My extended family was visiting when I first set up the C8, and they got a bad first impression. For some reason, voice menus were on by default, so the TV loudly announced every menu movement I made, and when I tried to turn it off, the voice actually doubled in speed, sounding kind of like Alvin and the Chipmunks. I finally silenced the voices, but was annoyed that the TV assumed I was a cable subscriber, and put up a static snow screen with volume on high. Most modern TVs mute the static, at the very least, but LG’s TV menus are rough around the edges.
If you expect modern conveniences like the C8 automatically recognizing what devices you’ve plugged in, think again. My Roku is HDMI 3 to LG, and that’s all it may ever be. (There are 4 HDMI ports on this model, along with 3 USB, 1 optical, 1 cable, and most other ports you’d expect.)
The Wii-like motion control remote control works well enough with LG’s webOS interface, and I like that holding the mic button down lets you talk to Google Assistant on the TV. But the remote is still a little busy, full of unneeded buttons. The TV settings menus also have clear backgrounds by default, which makes them difficult to read if you’re watching something reasonably bright. Changing menu transparency means digging deep into the picture settings, which aren’t intuitive.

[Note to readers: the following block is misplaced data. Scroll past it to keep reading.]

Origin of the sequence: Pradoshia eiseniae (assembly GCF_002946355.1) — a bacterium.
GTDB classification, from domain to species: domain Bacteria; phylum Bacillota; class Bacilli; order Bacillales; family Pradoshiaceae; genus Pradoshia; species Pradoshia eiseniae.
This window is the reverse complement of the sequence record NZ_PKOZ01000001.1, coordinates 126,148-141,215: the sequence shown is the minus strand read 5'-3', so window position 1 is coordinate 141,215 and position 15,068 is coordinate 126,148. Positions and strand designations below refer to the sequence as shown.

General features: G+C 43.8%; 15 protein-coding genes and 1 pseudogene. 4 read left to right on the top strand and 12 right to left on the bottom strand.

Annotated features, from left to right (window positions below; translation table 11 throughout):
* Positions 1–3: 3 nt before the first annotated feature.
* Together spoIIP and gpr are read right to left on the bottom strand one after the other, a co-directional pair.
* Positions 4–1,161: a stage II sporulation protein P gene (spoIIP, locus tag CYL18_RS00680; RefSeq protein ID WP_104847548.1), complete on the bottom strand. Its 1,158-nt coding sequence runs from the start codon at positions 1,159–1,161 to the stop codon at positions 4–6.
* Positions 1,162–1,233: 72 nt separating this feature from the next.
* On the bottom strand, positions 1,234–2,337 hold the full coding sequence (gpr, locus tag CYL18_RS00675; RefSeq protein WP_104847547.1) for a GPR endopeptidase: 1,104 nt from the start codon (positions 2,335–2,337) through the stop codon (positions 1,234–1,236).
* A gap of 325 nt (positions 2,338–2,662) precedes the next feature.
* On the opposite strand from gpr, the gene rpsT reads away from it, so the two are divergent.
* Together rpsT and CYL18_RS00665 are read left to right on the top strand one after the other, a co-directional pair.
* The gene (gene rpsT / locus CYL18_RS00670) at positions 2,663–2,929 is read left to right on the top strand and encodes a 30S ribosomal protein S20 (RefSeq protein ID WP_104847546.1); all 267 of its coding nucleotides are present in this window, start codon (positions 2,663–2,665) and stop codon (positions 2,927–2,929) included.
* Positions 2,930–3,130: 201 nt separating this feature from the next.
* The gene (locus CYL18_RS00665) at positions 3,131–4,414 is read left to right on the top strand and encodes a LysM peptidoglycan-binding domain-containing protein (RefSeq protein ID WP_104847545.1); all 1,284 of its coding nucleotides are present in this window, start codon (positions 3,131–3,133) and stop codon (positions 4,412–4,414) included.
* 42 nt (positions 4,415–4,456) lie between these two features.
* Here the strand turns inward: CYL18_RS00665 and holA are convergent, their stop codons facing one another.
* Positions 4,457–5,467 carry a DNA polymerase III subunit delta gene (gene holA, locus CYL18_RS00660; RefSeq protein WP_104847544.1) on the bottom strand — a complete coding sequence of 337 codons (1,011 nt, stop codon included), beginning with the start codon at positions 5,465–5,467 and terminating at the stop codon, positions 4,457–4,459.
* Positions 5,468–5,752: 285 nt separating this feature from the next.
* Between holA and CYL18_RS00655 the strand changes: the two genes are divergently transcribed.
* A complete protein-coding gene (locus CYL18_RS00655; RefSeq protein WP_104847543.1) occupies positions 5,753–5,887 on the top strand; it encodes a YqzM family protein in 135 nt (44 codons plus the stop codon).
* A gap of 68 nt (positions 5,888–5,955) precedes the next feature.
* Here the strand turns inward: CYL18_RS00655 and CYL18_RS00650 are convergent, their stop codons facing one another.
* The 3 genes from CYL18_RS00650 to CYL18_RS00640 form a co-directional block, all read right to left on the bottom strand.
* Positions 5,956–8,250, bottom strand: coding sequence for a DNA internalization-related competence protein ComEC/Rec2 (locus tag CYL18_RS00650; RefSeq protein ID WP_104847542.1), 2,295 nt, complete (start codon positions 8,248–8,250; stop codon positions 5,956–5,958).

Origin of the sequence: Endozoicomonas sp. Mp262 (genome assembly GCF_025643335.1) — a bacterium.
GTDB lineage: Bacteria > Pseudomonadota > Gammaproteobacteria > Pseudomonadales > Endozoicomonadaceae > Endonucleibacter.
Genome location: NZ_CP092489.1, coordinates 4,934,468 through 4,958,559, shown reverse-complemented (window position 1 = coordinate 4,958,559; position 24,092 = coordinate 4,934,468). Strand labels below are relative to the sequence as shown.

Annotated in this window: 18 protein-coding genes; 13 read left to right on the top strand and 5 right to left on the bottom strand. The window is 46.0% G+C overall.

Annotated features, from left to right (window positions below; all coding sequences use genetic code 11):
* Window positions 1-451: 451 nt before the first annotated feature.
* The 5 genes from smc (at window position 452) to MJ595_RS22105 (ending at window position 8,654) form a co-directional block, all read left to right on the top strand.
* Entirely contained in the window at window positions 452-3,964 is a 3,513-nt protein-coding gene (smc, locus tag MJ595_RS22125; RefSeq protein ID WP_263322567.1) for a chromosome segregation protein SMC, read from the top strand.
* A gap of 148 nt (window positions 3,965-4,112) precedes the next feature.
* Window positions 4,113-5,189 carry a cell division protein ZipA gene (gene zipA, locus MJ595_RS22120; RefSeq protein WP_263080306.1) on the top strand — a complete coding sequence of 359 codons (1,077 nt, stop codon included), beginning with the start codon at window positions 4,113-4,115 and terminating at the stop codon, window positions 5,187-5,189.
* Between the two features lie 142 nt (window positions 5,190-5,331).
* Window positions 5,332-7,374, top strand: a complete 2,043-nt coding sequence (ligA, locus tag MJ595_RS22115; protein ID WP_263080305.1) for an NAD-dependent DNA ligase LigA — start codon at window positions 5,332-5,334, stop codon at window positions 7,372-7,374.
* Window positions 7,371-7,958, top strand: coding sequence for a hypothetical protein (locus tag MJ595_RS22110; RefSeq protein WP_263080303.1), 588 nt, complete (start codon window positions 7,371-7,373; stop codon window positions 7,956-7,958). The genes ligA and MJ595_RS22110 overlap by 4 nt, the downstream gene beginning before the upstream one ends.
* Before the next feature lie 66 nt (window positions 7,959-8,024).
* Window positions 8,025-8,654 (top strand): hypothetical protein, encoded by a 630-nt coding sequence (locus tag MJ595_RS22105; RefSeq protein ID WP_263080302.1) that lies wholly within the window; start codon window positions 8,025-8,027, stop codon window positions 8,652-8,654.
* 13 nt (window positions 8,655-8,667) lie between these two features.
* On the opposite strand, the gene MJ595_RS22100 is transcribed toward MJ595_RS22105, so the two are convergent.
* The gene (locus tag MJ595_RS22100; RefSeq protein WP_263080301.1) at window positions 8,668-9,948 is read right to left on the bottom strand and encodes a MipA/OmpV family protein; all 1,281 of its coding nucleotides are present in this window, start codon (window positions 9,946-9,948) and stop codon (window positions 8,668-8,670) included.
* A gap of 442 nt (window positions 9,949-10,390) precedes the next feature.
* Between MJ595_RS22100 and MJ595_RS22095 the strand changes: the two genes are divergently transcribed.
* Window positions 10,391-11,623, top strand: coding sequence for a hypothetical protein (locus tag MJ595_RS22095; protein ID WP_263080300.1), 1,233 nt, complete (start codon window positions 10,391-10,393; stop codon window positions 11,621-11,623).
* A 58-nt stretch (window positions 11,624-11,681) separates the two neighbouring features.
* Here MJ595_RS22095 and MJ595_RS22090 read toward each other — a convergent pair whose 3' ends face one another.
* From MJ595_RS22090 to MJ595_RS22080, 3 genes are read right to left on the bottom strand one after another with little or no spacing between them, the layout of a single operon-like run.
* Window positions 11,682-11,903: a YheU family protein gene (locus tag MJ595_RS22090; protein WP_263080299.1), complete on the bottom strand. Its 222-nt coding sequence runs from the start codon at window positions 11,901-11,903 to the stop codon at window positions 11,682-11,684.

Things really went off the rails when we tried to watch The Incredibles but had to fiddle with those picture settings to fix up the color and motion—something you’ll want to do, as well. The default settings had LG’s version of the annoying soap opera effect, called TruMotion, set to ON, and was too dimly lit for my tastes thanks to an energy-saving mode. So I tinkered with it, turned TruMotion OFF, and tweaked some other settings easily enough.
I thought I had it all dialed in until I switched inputs from my PS4 to my Roku and discovered the TV has no universal picture settings. Even if you alter your picture settings and hit “Apply to All Inputs,” you’ll still have to fix the advanced picture settings for every device you hook up. This is dumb, and makes an already complex picture setup process three or four times more frustrating.
It took me about an hour to understand what was going on and get it all set up. My family grew impatient as movie time was significantly delayed. They told me they’d never have the patience or troubleshooting knowledge to be able to dig in and tinker as much as I did. We even had some audio sync issues with the 4K Amazon Fire TV, too, though all my other devices worked perfectly.